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Buyer's Recourse

For advisors looking to expand a practice quickly, purchasing a book of clients was once the most expedient solution. Robert Enright learned the hard way that it isn't necessarily so anymore. Enright, of the Burton/Enright Group in Walnut Creek, Calif., initially set out to acquire a firm near his firm's home office. He wanted the target company to have a successful business model and a seller whose

For advisors looking to expand a practice quickly, purchasing a book of clients was once the most expedient solution. Robert Enright learned the hard way that it isn't necessarily so anymore.

Enright, of the Burton/Enright Group in Walnut Creek, Calif., initially set out to acquire a firm near his firm's home office. He wanted the target company to have a successful business model and a seller whose personality was compatible with others in his firm, and he eventually found a good match — but only after looking at seven candidates over the course of two years.

“It's not easy to match all three of those criteria,” says Enright, whose firm added a few hundred clients and $47 million in client assets via the acquisition. “Particularly because it's a seller's market.”

Indeed, according to FP Transitions, a Portland, Ore.-based broker for financial advisory practices, there are currently about 30 buyers for every practice seller. Those numbers mean advisors on the prowl for an acquisition must be prepared for competition. It also means they need to define upfront what sort of acquisition they are looking for and what compromises they are willing to make if the ideal target does not materialize.

Bob Lyman, an advisor with Sequoia Financial Network in Hoffman Estates, Ill., recently spent six months competing for a practice against “three to five” other bidders, only to lose out to someone willing to pay most of the deal in cash upfront, instead of arranging for a payout over time. His is a common tale. Bidders on practices increasingly include banks, trust companies and other deep-pocketed players. Add to this the uncertainty that a seller's clients will stick around after a merger and the possibility that the practice you purchase will be full of land mines, and it's a wonder anyone ever buys a practice. The reason advisors are willing to weather all this is simple: Do an acquisition right, and the payoff is big.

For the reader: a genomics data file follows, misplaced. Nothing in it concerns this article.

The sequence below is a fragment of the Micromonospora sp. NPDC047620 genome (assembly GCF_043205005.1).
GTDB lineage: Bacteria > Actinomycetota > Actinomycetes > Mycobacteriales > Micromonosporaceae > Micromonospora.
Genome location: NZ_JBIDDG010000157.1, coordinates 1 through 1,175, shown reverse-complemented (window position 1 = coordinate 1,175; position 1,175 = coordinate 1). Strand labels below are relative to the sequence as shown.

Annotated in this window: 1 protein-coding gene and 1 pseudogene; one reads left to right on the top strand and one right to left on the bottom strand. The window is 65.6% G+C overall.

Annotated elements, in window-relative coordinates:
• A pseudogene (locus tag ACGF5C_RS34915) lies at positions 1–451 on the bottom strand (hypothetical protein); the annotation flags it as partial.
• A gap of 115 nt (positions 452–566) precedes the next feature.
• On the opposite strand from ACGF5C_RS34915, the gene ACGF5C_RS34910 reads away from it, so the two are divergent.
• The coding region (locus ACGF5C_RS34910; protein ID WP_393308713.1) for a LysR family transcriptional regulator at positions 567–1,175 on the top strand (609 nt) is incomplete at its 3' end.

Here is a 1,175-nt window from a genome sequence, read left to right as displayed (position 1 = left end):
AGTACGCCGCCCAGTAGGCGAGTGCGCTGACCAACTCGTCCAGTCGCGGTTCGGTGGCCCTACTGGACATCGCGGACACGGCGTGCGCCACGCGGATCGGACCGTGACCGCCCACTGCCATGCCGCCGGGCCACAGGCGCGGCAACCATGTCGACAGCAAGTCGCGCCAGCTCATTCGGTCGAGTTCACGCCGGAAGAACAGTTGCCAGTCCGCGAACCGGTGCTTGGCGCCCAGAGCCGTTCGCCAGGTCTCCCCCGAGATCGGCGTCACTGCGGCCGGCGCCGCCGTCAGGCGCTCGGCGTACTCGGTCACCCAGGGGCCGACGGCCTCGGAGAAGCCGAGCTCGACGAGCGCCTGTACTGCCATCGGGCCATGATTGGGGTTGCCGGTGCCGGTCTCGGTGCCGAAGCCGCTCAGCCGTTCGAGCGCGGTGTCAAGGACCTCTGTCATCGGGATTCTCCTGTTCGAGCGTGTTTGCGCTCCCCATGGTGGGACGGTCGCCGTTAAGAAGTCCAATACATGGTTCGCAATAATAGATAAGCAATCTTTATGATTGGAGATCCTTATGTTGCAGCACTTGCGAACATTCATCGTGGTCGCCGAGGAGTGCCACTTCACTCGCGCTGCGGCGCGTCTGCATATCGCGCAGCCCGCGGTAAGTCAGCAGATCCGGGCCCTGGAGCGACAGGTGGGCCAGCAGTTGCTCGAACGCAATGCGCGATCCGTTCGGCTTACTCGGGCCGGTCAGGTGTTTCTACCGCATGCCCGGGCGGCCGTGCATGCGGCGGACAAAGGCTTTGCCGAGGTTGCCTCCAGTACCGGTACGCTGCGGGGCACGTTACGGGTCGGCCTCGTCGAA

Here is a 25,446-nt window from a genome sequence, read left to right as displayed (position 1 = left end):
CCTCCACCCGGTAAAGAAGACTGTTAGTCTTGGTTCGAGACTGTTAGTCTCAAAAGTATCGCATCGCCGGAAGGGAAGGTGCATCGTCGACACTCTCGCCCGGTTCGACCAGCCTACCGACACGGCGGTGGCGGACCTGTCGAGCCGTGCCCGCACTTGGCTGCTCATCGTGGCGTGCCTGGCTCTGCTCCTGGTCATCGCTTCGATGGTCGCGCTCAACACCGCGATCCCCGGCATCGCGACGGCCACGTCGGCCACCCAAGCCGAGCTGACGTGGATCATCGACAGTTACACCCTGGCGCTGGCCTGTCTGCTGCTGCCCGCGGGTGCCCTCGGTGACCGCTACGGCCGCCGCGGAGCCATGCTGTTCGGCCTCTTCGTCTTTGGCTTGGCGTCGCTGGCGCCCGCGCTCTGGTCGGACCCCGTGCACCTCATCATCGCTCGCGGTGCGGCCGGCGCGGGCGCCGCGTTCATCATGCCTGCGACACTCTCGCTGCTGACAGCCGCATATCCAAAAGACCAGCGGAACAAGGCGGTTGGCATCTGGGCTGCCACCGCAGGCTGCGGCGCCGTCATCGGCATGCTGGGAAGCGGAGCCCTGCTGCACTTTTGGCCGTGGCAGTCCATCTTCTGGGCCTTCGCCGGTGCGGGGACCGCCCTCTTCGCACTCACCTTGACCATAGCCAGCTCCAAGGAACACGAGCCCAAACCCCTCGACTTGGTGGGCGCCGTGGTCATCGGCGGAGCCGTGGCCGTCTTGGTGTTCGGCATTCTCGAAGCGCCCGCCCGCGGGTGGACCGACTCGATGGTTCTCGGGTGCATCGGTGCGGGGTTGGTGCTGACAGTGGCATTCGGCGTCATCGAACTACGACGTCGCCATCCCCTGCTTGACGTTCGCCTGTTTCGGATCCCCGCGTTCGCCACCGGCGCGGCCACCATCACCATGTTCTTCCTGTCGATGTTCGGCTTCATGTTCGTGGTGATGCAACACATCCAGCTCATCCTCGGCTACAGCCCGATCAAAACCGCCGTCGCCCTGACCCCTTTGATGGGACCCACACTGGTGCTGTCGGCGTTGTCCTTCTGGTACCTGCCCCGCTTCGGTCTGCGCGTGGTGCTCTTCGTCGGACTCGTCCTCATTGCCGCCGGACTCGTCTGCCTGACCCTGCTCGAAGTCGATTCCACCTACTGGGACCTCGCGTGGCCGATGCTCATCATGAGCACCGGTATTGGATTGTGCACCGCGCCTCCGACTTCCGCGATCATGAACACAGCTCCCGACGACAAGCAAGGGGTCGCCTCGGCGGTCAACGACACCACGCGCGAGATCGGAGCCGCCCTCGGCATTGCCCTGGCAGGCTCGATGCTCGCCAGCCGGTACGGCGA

A case in point: Three years ago, Robby Harfst, an advisor with Raymond James in Ashland, Ore., was running a practice in Illinois and looking to move out west. “I wanted to grow my practice, but I was tired of seminars and referrals,” he says. “I wanted to move to a small community where I could put down roots and raise a family.” He wound up buying a well-established firm in Ashland, with $80 million in assets under management and 400 clients. Instant satisfaction.

Why Buy?

Before you go chasing that dream, however, you have to decide exactly why it is you want to buy a practice. While it may seem like an obvious move, making an acquisition isn't always the right step.

“Think strategically,” says Philip Palaveev, senior manager with Moss Adams, a Seattle-based accounting firm specializing in financial advisories. “Bigger does not necessarily mean better.” In other words, decide whether or not your objectives can be best met through an acquisition. Common reasons for acquisition: improving economies of scale in a back office, improving the quality of a client base and expanding a practice to another location.

Another increasingly common goal: increasing the value of a practice with an eye towards selling the expanded business down the line. This was Michael Dorvillier's intention. An advisor with LPL in La Jolla, Calif., Dorvillier decided three years ago that he needed to bulk up his practice so he could eventually sell to a bank or another large institution.

“You've got to have $1 billion in assets, a diversified, well-oiled machine if you want to sell to these people,” he says. He subsequently made what he hopes would be the first of many acquisitions — a 25-year-old practice with $200 million in assets under management, run by a fellow LPL advisor.